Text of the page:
Raging Justice was a 'dream project' - Makin Games

Raging Justice was a 'dream project' - Makin Games

By  Sam Jones - 9th Mar 2018

beat 'em up developer talks old-school games and teaming up with Team17

Raging Justice was a 'dream project' - Makin Games

You can’t ‘beat’ a good arcade-style beat ‘em up game – a beacon for the industry in the 1980s, 90s and even now.

Growing up as a Mega Drive kid, Streets of Rage was my go-to option for this particular style of game – the brutal bare-knuckle combat, the overpowered bazooka specials from supporting cops (that 99% of the time would be accidentally pressed) and the fun factor element.

Fast forward 20-plus years, and this game still holds a place in my heart. So, the fact that current developers are still working on games of this genre, whilst maintaining the same level of passion, consistency and juicy nostalgia, is a very good thing indeed. Towards the end of 2015/early 2016, I discovered an indie developer working on Raging Justice – a game involving a crime-fighting duo taking on corrupt streets filled with violent gangs.

I still recall meeting Nic and Anna Makin, of Makin Games, in a pub in Ashby-de-la-Zouch to talk about the game and how they were juggling game development, full-time jobs and raising a baby. Nic presented me with a prototype (demo) of the game there and then, among the bustling pub of lunchtime drinkers.

Within minutes, no, seconds… the rush of nostalgia filled my mind, the memories of Streets of Rage, Golden Axe and so many other old games that I’d played came flooding back. The team had captured the essence of games I, and others, loved by keeping the core of the game the same and improving it, visually, for a modern generation.

 Things went quiet for a while, Nic and the team went back to working on the game and everyday life, and I pondered when I would see the next big announcement. Nearly two years later, the game is edging towards the light at the end of the tunnel.


Speaking exclusively to Fanatical this month, we caught up with Makin Games’ Nic Makin, Steve Burke and Jay Howse to talk about how their passion for nostalgic arcade games built the foundations for Raging Justice.

“For me, some of my earliest and best gaming experiences were as a child, playing beat ‘em ups in the arcades with my friends – Double Dragon, Final Fight, Golden Axe, Vendetta (and later Streets of Rage on the Mega Drive.)” says Jay, a former senior artist for Rare. “There was something really special about battling through hordes of thugs with a friend, arguing over who gets to use the baseball bat, sometimes even turning on each other!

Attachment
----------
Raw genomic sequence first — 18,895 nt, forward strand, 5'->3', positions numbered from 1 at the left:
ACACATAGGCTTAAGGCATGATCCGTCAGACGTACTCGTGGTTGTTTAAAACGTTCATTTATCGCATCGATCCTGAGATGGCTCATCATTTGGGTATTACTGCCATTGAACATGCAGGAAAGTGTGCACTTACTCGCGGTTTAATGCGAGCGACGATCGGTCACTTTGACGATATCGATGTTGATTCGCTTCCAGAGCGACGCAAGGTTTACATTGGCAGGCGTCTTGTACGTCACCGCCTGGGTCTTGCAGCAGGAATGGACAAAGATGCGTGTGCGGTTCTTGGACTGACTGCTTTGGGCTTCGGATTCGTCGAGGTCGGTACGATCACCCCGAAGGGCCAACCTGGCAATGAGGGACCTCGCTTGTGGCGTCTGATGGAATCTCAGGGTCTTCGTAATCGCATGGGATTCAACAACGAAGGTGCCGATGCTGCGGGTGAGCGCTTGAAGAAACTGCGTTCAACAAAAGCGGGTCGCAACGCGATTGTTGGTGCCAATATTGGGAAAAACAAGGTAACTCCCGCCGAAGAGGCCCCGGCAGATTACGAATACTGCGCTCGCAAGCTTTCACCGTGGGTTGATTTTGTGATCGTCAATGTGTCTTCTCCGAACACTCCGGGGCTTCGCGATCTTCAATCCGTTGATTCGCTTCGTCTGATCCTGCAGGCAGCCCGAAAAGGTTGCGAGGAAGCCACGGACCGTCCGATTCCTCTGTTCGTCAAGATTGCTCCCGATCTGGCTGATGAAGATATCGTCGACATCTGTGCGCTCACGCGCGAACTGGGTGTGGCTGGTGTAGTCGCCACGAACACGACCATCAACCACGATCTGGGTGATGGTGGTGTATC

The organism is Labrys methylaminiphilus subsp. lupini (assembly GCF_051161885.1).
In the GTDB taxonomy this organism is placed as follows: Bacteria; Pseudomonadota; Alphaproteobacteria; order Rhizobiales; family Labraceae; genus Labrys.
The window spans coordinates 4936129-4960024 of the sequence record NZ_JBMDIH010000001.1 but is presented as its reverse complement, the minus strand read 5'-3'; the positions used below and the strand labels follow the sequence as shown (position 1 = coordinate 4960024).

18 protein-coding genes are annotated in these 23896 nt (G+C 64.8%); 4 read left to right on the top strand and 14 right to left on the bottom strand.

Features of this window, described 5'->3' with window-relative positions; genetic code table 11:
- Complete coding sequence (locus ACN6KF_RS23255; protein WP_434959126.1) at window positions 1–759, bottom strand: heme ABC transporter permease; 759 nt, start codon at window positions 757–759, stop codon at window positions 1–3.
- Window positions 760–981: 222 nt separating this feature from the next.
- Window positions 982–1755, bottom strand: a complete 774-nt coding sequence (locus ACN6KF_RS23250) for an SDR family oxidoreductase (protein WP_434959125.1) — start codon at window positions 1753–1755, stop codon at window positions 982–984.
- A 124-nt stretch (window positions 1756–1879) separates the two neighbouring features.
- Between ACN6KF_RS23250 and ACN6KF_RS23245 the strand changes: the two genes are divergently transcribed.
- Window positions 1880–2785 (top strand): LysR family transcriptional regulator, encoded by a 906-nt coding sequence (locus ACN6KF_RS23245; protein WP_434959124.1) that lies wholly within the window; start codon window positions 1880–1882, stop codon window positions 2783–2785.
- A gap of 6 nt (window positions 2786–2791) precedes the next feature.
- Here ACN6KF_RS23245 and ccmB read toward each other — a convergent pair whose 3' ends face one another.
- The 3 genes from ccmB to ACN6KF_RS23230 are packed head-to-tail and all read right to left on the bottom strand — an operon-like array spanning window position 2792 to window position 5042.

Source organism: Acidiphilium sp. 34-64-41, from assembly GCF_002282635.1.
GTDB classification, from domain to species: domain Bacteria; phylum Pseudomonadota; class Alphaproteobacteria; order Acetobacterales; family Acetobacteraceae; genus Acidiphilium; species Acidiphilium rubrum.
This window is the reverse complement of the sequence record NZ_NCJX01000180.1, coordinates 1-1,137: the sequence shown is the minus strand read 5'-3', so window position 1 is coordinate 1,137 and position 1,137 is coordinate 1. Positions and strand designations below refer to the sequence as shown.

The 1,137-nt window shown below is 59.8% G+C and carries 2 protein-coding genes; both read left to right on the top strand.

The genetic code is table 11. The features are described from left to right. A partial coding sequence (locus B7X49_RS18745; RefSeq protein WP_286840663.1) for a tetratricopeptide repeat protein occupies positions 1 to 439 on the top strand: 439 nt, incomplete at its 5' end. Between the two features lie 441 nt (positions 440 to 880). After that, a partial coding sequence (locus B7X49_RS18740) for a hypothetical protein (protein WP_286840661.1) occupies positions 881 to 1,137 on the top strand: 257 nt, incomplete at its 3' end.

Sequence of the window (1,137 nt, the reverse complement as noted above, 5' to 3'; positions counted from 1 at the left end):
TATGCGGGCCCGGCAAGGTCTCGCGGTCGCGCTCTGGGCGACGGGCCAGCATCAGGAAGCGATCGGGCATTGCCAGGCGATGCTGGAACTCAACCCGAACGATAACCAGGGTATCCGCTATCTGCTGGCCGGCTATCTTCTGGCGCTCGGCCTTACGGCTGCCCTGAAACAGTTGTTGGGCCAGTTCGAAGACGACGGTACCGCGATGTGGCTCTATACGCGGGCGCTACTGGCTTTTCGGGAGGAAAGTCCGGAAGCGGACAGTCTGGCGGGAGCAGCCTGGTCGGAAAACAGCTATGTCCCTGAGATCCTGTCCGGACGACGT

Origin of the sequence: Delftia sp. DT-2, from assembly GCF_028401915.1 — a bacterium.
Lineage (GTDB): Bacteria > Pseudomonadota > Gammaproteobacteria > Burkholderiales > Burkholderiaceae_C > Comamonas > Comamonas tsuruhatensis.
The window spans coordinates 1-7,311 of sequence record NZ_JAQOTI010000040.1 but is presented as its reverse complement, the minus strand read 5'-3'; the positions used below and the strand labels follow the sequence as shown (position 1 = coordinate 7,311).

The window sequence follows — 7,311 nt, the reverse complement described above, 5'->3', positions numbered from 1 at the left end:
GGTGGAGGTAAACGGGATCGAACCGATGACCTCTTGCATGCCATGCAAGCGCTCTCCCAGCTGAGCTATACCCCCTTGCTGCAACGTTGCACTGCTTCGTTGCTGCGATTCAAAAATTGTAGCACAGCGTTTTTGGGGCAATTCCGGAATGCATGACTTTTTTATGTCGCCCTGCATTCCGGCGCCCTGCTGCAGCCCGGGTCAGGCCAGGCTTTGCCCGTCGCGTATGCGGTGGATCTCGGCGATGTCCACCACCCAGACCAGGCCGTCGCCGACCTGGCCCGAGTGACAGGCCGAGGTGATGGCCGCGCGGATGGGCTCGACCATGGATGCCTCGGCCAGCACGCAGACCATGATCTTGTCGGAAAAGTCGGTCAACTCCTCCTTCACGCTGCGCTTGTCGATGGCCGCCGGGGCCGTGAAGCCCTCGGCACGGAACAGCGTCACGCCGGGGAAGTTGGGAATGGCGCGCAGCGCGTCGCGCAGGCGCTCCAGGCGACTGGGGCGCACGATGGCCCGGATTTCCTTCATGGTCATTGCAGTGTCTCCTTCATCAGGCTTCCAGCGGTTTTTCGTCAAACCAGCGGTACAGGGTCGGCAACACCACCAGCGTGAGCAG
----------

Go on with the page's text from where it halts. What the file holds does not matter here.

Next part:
“Those games had a slightly gritty look to them, which appealed to me, in contrast to everything else that was around at the time. By the time I got into making video games as a job, those games were long gone – but I still had the urge to try to recreate something similar myself, taking my favorite elements from each and adding our own take on it.”

“I’m a huge fan of arcade games,” says Nic, director and lead programmer at Makin Games. “Probably because they were the ‘IMAX’ of gaming back when I was growing up, home machines just couldn’t compete – the look, the feel, the audio – they were leaps ahead of consoles and home computers. I always wanted to make an arcade game, and the beat ‘em ups were the best of the best (for me), so this was a dream project.”

The team also went into detail on how they captured the unique character movement and look of the game, to give players that old-school vibe of arcade beat ‘em ups predominantly seen from games of the 80s and 90s.

“For the graphics I wanted to use pre-rendered sprites from the beginning, rather than real-time 3D, or pixel art,” says Jay. “Some of the early Rare games like Killer Instinct used this technique to great effect. You can do amazing things with a 3D engine today, but games often end up looking very similar to each other.

“For Raging Justice, I thought ‘what if real-time 3D had never caught on?’ ‘What if people just carried on making beat ‘em ups with pre-rendered sprites and backgrounds – what would that look like?’ – in some ways it is restrictive, but in others, as an artist, it is very liberating.

“We can have as many characters as we like on screen, I can use techniques like cloth simulation, motion blur and dynamics on the characters to give extra secondary movement or smoother animation with no additional CPU or GPU cost. But the main reason to do it like this is to get a unique look and feel to the game, and hopefully people will like it!”

“The game design has been inspired from so many places, from a mix of classic arcade games to modern action films, anything with an instant hit of action has influenced what Raging Justice has become,” says Nic. “One of our core tenet was to keep it fun, anything we add has to be fun, or funny (humor is surprisingly important in a gritty action game!), if not then we’d go back to the drawing board and find a new way to do things.

“From this, ideas like the ride-on-lawnmower evolved, it’s laugh-out-loud funny when you first get on the mower, plus the fights that we’ve caused when playing co-op as you both want to ride it. Another major consideration was to keep everything fast, to ‘get to the gameplay quickly’, I don’t want to make you read a big story (we’ve a backstory, it’s awesomely cheesy, but extra to just having fun), to have you spend time in a tutorial to learn the game.

“No, we want to throw you into the game as quick as you like and let you just press buttons and have fun. Pick-up-and-play was what arcade games were, if they couldn’t hook you inside of 30 seconds of game, then you’d not spend another 20p on them and they’d fail.